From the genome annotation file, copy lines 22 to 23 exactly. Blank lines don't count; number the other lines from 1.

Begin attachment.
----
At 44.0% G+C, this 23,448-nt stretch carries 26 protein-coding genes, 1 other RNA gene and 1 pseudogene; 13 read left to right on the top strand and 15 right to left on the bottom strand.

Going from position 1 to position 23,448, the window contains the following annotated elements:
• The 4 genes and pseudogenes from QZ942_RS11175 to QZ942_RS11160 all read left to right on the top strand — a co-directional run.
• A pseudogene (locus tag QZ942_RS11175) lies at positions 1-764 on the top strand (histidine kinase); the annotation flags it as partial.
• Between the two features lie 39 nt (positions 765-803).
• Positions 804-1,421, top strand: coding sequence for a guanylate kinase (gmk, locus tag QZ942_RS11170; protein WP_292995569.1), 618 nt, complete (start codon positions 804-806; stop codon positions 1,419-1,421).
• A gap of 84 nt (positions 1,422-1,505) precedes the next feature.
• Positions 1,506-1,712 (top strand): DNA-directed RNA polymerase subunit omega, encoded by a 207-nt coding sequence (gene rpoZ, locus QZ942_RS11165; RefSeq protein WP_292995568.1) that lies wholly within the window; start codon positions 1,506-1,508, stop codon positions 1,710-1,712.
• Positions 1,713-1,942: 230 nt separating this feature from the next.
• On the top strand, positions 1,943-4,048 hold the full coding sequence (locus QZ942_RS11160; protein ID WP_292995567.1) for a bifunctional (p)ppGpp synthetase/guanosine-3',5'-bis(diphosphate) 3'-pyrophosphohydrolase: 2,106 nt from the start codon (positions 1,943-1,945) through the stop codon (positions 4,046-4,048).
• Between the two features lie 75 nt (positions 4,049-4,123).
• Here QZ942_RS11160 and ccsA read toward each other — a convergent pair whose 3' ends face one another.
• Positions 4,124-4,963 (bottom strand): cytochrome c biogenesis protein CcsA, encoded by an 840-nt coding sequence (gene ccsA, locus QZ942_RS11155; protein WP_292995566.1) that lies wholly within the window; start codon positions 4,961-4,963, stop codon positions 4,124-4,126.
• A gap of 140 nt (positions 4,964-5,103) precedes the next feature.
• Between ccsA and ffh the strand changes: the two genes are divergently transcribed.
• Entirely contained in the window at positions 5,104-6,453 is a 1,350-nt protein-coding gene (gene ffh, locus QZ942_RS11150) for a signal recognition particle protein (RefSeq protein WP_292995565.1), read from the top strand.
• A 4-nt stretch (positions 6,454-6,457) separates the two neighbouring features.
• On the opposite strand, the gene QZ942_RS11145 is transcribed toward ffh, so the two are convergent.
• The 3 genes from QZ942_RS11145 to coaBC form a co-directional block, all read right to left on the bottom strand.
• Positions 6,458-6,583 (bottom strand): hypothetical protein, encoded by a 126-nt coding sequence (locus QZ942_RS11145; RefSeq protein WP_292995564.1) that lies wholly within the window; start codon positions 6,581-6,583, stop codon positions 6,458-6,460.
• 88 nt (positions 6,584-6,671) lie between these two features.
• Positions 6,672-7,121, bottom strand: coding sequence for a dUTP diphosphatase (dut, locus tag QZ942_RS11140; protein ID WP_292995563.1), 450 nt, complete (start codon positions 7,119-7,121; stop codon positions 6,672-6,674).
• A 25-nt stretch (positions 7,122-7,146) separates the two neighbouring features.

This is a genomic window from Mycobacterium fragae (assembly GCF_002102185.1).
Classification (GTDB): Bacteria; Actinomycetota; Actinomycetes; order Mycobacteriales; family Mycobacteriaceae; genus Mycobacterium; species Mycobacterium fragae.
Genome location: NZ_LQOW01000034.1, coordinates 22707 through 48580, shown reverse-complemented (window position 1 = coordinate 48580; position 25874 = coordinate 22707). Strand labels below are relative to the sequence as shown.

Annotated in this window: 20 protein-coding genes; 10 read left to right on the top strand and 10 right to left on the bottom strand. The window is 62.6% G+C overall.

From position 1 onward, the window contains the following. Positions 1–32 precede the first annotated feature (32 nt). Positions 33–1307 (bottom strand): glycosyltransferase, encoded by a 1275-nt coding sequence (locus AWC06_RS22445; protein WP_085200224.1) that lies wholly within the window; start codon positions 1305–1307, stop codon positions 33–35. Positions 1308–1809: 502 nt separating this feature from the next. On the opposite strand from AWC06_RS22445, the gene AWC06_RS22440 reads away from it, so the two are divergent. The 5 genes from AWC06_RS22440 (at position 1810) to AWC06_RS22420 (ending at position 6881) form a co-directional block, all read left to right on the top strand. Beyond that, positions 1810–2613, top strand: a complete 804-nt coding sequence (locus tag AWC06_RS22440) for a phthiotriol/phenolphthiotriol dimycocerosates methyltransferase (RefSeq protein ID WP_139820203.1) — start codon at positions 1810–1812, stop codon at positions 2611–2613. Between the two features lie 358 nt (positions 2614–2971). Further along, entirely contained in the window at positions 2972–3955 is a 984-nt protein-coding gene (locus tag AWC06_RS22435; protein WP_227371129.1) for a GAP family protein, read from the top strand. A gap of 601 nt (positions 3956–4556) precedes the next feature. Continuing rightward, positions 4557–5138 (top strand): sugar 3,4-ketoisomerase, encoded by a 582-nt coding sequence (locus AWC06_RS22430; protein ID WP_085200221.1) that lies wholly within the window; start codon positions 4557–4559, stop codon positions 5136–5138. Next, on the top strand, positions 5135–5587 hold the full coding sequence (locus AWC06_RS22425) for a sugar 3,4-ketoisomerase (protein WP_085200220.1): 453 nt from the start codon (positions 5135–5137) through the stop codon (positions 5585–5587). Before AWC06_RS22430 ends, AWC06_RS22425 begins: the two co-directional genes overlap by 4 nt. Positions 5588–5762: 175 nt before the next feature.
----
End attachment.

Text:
• Positions 6,672-7,121, bottom strand: coding sequence for a dUTP diphosphatase (dut, locus tag QZ942_RS11140; protein ID WP_292995563.1), 450 nt, complete (start codon positions 7,119-7,121; stop codon positions 6,672-6,674).
• A 25-nt stretch (positions 7,122-7,146) separates the two neighbouring features.